- The entire construction industry best growth rate ever achieved (in 2016 constant$) absorbed $1 trillion in new spending over 5 years. Infrastructure has not absorbed $1 trillion newly added work in 25 years.
- long term best average rates of growth (indicate) we could increase infrastructure spending through new stimulus between $7 billion to $10 billion a year
- Construction spending, from 1st release to last revision of data, has been revised upward every month since August 2013. That would indicate the first reports of an “unexpected decline” almost always get revised up in following months.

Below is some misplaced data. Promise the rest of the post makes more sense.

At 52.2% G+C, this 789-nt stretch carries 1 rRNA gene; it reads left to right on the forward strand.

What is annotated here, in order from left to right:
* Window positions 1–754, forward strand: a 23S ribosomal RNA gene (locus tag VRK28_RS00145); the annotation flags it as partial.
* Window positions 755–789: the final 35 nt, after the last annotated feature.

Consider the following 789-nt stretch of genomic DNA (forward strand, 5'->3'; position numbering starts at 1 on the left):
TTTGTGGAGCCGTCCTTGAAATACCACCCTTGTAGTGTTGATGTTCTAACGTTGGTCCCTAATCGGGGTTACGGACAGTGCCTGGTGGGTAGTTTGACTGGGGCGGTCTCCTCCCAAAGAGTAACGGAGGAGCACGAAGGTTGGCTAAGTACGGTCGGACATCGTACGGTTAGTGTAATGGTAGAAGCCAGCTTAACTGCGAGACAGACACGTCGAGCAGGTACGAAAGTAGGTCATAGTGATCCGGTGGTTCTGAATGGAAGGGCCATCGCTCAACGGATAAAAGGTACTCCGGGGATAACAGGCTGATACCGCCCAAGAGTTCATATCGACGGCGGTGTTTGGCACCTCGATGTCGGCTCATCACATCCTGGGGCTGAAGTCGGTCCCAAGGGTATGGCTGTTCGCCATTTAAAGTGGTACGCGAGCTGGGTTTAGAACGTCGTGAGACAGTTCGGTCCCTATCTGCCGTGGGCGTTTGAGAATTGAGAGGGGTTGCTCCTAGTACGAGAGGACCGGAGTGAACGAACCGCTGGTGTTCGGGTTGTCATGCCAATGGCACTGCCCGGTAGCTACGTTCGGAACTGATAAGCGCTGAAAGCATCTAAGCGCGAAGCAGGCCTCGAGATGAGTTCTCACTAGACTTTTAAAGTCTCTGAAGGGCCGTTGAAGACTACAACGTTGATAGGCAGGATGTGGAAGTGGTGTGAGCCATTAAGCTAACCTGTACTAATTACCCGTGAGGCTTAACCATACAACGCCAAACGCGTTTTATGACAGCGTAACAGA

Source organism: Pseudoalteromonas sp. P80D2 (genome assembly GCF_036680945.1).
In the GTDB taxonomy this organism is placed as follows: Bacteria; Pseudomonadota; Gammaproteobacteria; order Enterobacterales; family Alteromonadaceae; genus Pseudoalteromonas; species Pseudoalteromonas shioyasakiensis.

- In the last 36 months, there were 16 Census construction spending releases that initially showed a decline vs the previous month. Five months showed a decline vs the previous year. After revisions every month was revised up from the original posted amount. There remained only 2 significant mo/mo declines. There were no remaining year/year declines.
- Current year YTD “not-yet-revised” values for new construction starts are always compared to the previous year YTD “revised values” which has the affect of making current year growth appear lower than it should. In the last 10 years the YTD revisions to previous year values have never been down.
- Residential starts in 2016 posted the best year since 2005-2006. Residential starts bottomed in 2009 and have now posted the 7th consecutive year of growth.
- Total construction spending in 2017 will reach $1,236 billion supported by a 4th consecutive year of strong growth in nonresidential buildings.